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Tivantinib is an oral, highly selective, non-ATP competitive inhibitor of c-MET receptor tyrosine kinase.14 The MET proto-oncogene was initially discovered in human osteosarcoma, and it encodes for cellular mesenchymal–epithelial transition factor (c-MET).15 c-MET and hepatocyte growth factor (HGF), its only known ligand, are necessary for normal embryonic development and tissue repair; however, their expression is normally very low and only found in cells of epithelial or mesenchymal origin.16–18 When HGF binds to c-MET, there is activation of multiple metabolic pathways, including the mitogen-activated protein kinase, protein kinase B, mammalian target of rapamycin, phophatidylinositol 3-kinase and focal adhesion kinase, which can lead to tumor growth, proliferation, cell invasion and distant metastasis (Figure 1).19–21 Upregulation of the c-MET pathway is found in multiple cancers, including HCC, where it is present 20–40% of the time and is associated with increased risk for metastases and poor prognosis.22,23 HGF is also over-expressed in HCC, which results in increased hepatic regeneration and suppression of hepatocyte apoptosis.24,25 Similarly, livers with HCC have been shown to have high levels of mitogen-activated protein kinase, which can go on to activate the Raf/MEK/ERK signaling pathway, leading to unopposed cellular proliferation, migration and survival.25,26 The inhibition of c-MET by tivantinib disrupts the deregulated signaling cascade, promotes apoptosis and inhibits cellular growth in those cells that express c-MET.

Munshi et al14 demonstrated the selectivity of tivantinib by showing that tivantinib inhibited only four of 229 human kinases with a Ki for c-MET of 355 nmol/L. It was noted that while a Ki of 355 nmol/L is less than that of other available c-MET inhibitors, cellular assays demonstrated similar biochemical potency. Tivantinib targets the inactive, unphosphorylated form of c-MET, locking it in the inactive configuration and preventing downstream signaling.27 Controversy does exist regarding the mechanism of action of tivantinib and whether c-MET inhibition is the major anti-tumor effect of the drug. Several studies have shown that tivantinib possesses cytotoxic activity, even in cells that lack c-MET.28–32 Other proposed mechanisms include microtubule, glycogen synthase kinase 3, cyclin B1 and proteasome inhibition. Microtubule inhibition is the most widely theorized alternative mechanism of action, with three independent in vitro studies corroborating this hypothesis.29–31 Significant challenges to this alternative hypothesis have been raised. Notably, in vivo studies have not documented evidence of neurotoxicity, which is known to be a major adverse effect of microtubule inhibitors.23 Similarly, tivantinib has demonstrated only minimal, if any, response in patients who have tumors with low levels of MET expression, while those tumors with high levels of MET have had the most profound responses to the drug.33,34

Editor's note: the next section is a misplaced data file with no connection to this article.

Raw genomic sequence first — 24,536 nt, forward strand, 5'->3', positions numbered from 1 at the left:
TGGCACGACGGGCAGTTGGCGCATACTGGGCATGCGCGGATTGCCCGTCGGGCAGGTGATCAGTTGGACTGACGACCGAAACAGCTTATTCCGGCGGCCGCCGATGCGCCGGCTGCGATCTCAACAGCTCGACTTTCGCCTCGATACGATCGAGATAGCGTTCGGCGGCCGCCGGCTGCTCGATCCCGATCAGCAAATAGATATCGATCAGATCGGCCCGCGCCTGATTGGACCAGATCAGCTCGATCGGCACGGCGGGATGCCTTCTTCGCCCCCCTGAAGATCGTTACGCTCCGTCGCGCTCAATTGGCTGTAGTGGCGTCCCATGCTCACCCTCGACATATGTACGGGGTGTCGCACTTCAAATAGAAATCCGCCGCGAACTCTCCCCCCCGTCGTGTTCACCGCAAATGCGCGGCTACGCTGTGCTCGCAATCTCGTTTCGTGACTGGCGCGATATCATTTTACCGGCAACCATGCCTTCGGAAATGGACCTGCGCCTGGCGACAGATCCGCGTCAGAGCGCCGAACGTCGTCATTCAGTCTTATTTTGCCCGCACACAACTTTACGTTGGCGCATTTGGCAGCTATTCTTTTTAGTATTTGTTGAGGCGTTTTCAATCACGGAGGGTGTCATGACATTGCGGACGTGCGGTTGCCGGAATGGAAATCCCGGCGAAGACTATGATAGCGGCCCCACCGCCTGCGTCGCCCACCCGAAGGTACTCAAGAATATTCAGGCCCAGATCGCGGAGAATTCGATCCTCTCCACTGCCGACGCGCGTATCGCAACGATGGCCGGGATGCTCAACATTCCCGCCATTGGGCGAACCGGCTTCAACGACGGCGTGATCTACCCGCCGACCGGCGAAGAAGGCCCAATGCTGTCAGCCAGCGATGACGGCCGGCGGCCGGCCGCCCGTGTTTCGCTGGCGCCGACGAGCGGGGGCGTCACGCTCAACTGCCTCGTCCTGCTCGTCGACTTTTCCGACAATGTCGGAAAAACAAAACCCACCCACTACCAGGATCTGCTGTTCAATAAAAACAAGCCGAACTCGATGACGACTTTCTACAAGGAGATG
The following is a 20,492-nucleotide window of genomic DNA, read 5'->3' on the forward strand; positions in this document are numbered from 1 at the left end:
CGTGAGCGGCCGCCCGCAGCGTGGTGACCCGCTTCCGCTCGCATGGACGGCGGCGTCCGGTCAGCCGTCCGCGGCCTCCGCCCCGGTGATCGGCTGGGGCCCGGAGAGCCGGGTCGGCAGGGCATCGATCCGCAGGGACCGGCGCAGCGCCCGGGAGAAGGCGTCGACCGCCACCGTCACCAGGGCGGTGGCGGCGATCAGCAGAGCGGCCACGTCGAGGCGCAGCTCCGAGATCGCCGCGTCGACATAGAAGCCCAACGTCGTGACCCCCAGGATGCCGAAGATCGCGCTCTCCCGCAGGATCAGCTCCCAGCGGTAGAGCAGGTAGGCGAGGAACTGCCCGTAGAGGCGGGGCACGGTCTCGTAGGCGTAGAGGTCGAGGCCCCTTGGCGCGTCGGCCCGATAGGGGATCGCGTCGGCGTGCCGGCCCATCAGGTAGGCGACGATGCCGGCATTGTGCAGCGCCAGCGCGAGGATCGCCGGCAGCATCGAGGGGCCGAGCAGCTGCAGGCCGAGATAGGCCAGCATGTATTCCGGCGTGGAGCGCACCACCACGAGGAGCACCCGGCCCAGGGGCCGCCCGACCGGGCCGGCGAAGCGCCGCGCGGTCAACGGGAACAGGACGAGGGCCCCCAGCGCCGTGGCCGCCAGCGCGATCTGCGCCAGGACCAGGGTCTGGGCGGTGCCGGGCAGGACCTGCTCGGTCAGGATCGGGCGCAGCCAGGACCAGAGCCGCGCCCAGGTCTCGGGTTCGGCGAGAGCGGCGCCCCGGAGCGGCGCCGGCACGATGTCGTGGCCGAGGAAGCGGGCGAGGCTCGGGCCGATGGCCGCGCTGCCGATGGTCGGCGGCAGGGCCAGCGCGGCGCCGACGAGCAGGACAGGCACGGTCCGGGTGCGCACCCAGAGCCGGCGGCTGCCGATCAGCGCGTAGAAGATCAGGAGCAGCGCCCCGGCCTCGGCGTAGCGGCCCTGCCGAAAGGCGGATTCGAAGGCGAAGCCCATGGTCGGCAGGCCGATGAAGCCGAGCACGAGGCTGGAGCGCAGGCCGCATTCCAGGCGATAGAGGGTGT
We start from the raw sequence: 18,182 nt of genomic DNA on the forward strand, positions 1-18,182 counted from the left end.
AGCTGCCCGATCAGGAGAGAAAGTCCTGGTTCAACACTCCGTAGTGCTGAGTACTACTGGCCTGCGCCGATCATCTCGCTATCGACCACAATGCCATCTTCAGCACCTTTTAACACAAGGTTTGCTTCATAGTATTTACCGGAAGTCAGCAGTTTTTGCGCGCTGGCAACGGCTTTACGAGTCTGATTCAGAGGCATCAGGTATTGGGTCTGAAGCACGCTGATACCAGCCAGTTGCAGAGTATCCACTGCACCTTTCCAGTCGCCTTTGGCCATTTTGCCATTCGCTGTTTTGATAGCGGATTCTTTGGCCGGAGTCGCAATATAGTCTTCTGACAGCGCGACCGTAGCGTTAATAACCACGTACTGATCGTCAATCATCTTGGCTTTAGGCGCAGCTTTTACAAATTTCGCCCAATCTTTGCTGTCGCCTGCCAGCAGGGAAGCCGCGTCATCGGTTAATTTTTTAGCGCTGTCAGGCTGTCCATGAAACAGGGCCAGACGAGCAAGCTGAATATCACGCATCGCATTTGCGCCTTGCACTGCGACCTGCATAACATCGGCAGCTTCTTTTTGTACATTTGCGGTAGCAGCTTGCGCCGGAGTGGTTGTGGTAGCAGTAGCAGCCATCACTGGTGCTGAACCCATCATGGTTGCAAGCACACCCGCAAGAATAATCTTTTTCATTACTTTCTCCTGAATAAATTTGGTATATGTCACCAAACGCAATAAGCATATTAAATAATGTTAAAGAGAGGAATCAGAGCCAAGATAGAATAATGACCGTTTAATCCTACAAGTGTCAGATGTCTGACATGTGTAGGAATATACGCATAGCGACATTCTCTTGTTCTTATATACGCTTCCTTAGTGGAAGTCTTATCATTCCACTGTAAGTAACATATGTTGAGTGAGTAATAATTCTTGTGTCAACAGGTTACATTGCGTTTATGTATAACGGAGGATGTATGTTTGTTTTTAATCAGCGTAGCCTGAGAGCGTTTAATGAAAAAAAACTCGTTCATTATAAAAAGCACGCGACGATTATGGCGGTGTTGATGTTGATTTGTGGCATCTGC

From a pharmacokinetic standpoint, tivantinib has an oral bioavailability of >20%, with a half life of 29 minutes. It is metabolized by the CYP2C19 and CYP3A4 pathways, with 19% elimination via the kidneys and 68% via the stool.35 Possible drug interactions could occur with known CYP2C19 inhibitors, such as clopidogrel, esomeprazole, fluconazole, fluoxetine and omeprazole, or with known CYP2C19 inducers, such as carbamazepine, phenytoin and rifampin. Maximum inhibition of c-MET is obtained after just 24 hours of treatment, and this effect is sustained for 12 hours after the drug is withdrawn.36